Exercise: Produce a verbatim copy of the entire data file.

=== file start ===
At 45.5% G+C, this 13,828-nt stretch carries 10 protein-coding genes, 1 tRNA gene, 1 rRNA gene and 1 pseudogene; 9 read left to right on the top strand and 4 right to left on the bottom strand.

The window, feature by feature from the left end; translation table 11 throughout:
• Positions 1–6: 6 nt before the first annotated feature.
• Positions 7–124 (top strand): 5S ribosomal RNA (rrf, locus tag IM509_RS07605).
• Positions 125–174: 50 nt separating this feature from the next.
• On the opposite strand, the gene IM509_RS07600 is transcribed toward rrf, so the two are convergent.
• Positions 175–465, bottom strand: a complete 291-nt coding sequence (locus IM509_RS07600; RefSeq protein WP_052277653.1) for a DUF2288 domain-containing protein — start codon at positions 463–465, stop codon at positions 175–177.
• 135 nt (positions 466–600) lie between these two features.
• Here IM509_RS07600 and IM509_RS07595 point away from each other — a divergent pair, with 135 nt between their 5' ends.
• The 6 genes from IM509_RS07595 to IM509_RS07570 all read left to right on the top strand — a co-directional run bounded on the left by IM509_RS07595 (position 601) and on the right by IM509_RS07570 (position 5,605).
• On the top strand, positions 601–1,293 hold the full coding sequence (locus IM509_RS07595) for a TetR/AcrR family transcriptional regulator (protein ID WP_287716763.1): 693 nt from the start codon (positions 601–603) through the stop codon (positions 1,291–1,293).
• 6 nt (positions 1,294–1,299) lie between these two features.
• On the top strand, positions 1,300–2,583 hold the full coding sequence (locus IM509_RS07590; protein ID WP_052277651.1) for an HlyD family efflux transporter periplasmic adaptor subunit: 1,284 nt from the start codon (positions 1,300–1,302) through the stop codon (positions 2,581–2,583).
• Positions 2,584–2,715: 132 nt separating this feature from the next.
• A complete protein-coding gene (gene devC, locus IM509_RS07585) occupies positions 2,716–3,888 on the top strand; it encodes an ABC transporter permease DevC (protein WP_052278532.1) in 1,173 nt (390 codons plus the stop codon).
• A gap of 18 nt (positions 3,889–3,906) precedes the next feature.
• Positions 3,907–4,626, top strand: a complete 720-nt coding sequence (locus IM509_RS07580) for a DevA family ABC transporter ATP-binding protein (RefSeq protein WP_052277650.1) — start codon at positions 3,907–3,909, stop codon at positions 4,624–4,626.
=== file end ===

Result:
At 45.5% G+C, this 13,828-nt stretch carries 10 protein-coding genes, 1 tRNA gene, 1 rRNA gene and 1 pseudogene; 9 read left to right on the top strand and 4 right to left on the bottom strand.

The window, feature by feature from the left end; translation table 11 throughout:
• Positions 1–6: 6 nt before the first annotated feature.
• Positions 7–124 (top strand): 5S ribosomal RNA (rrf, locus tag IM509_RS07605).
• Positions 125–174: 50 nt separating this feature from the next.
• On the opposite strand, the gene IM509_RS07600 is transcribed toward rrf, so the two are convergent.
• Positions 175–465, bottom strand: a complete 291-nt coding sequence (locus IM509_RS07600; RefSeq protein WP_052277653.1) for a DUF2288 domain-containing protein — start codon at positions 463–465, stop codon at positions 175–177.
• 135 nt (positions 466–600) lie between these two features.
• Here IM509_RS07600 and IM509_RS07595 point away from each other — a divergent pair, with 135 nt between their 5' ends.
• The 6 genes from IM509_RS07595 to IM509_RS07570 all read left to right on the top strand — a co-directional run bounded on the left by IM509_RS07595 (position 601) and on the right by IM509_RS07570 (position 5,605).
• On the top strand, positions 601–1,293 hold the full coding sequence (locus IM509_RS07595) for a TetR/AcrR family transcriptional regulator (protein ID WP_287716763.1): 693 nt from the start codon (positions 601–603) through the stop codon (positions 1,291–1,293).
• 6 nt (positions 1,294–1,299) lie between these two features.
• On the top strand, positions 1,300–2,583 hold the full coding sequence (locus IM509_RS07590; protein ID WP_052277651.1) for an HlyD family efflux transporter periplasmic adaptor subunit: 1,284 nt from the start codon (positions 1,300–1,302) through the stop codon (positions 2,581–2,583).
• Positions 2,584–2,715: 132 nt separating this feature from the next.
• A complete protein-coding gene (gene devC, locus IM509_RS07585) occupies positions 2,716–3,888 on the top strand; it encodes an ABC transporter permease DevC (protein WP_052278532.1) in 1,173 nt (390 codons plus the stop codon).
• A gap of 18 nt (positions 3,889–3,906) precedes the next feature.
• Positions 3,907–4,626, top strand: a complete 720-nt coding sequence (locus IM509_RS07580) for a DevA family ABC transporter ATP-binding protein (RefSeq protein WP_052277650.1) — start codon at positions 3,907–3,909, stop codon at positions 4,624–4,626.